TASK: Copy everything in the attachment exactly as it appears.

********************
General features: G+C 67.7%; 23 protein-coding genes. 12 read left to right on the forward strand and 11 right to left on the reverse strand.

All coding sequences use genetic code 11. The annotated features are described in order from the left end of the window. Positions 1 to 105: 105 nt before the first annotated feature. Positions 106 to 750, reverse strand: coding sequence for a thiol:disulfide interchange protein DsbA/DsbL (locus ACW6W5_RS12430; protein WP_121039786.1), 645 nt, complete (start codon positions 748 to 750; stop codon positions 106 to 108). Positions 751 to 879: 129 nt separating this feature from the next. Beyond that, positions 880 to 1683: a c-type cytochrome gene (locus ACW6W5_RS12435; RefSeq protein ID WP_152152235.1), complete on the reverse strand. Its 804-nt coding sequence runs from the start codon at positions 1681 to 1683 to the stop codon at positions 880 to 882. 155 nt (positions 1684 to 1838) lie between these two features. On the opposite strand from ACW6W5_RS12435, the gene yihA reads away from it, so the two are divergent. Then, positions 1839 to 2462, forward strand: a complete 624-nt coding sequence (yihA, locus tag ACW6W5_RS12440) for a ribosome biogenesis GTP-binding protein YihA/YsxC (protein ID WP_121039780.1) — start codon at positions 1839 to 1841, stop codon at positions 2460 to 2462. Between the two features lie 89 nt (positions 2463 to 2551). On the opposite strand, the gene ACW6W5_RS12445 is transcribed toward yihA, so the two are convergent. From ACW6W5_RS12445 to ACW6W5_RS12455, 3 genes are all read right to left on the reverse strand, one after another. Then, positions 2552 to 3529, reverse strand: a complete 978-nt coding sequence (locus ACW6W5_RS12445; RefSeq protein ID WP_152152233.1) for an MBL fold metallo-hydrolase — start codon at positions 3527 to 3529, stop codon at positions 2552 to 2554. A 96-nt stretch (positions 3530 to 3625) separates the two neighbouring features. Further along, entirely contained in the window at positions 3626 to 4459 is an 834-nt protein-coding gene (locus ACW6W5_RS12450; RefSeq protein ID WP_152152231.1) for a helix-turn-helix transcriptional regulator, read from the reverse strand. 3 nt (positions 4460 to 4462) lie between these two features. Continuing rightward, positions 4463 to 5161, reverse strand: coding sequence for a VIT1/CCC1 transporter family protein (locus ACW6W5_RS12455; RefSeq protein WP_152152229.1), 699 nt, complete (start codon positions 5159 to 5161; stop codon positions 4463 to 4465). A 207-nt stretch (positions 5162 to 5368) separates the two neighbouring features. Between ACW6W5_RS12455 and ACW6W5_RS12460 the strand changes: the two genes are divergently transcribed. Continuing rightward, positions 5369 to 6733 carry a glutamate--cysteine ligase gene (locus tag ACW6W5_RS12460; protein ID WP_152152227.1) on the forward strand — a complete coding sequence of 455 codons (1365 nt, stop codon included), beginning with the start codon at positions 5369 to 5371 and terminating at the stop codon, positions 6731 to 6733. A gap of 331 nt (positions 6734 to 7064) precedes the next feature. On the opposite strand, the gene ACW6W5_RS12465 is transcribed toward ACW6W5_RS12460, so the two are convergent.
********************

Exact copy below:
General features: G+C 67.7%; 23 protein-coding genes. 12 read left to right on the forward strand and 11 right to left on the reverse strand.

All coding sequences use genetic code 11. The annotated features are described in order from the left end of the window. Positions 1 to 105: 105 nt before the first annotated feature. Positions 106 to 750, reverse strand: coding sequence for a thiol:disulfide interchange protein DsbA/DsbL (locus ACW6W5_RS12430; protein WP_121039786.1), 645 nt, complete (start codon positions 748 to 750; stop codon positions 106 to 108). Positions 751 to 879: 129 nt separating this feature from the next. Beyond that, positions 880 to 1683: a c-type cytochrome gene (locus ACW6W5_RS12435; RefSeq protein ID WP_152152235.1), complete on the reverse strand. Its 804-nt coding sequence runs from the start codon at positions 1681 to 1683 to the stop codon at positions 880 to 882. 155 nt (positions 1684 to 1838) lie between these two features. On the opposite strand from ACW6W5_RS12435, the gene yihA reads away from it, so the two are divergent. Then, positions 1839 to 2462, forward strand: a complete 624-nt coding sequence (yihA, locus tag ACW6W5_RS12440) for a ribosome biogenesis GTP-binding protein YihA/YsxC (protein ID WP_121039780.1) — start codon at positions 1839 to 1841, stop codon at positions 2460 to 2462. Between the two features lie 89 nt (positions 2463 to 2551). On the opposite strand, the gene ACW6W5_RS12445 is transcribed toward yihA, so the two are convergent. From ACW6W5_RS12445 to ACW6W5_RS12455, 3 genes are all read right to left on the reverse strand, one after another. Then, positions 2552 to 3529, reverse strand: a complete 978-nt coding sequence (locus ACW6W5_RS12445; RefSeq protein ID WP_152152233.1) for an MBL fold metallo-hydrolase — start codon at positions 3527 to 3529, stop codon at positions 2552 to 2554. A 96-nt stretch (positions 3530 to 3625) separates the two neighbouring features. Further along, entirely contained in the window at positions 3626 to 4459 is an 834-nt protein-coding gene (locus ACW6W5_RS12450; RefSeq protein ID WP_152152231.1) for a helix-turn-helix transcriptional regulator, read from the reverse strand. 3 nt (positions 4460 to 4462) lie between these two features. Continuing rightward, positions 4463 to 5161, reverse strand: coding sequence for a VIT1/CCC1 transporter family protein (locus ACW6W5_RS12455; RefSeq protein WP_152152229.1), 699 nt, complete (start codon positions 5159 to 5161; stop codon positions 4463 to 4465). A 207-nt stretch (positions 5162 to 5368) separates the two neighbouring features. Between ACW6W5_RS12455 and ACW6W5_RS12460 the strand changes: the two genes are divergently transcribed. Continuing rightward, positions 5369 to 6733 carry a glutamate--cysteine ligase gene (locus tag ACW6W5_RS12460; protein ID WP_152152227.1) on the forward strand — a complete coding sequence of 455 codons (1365 nt, stop codon included), beginning with the start codon at positions 5369 to 5371 and terminating at the stop codon, positions 6731 to 6733. A gap of 331 nt (positions 6734 to 7064) precedes the next feature. On the opposite strand, the gene ACW6W5_RS12465 is transcribed toward ACW6W5_RS12460, so the two are convergent.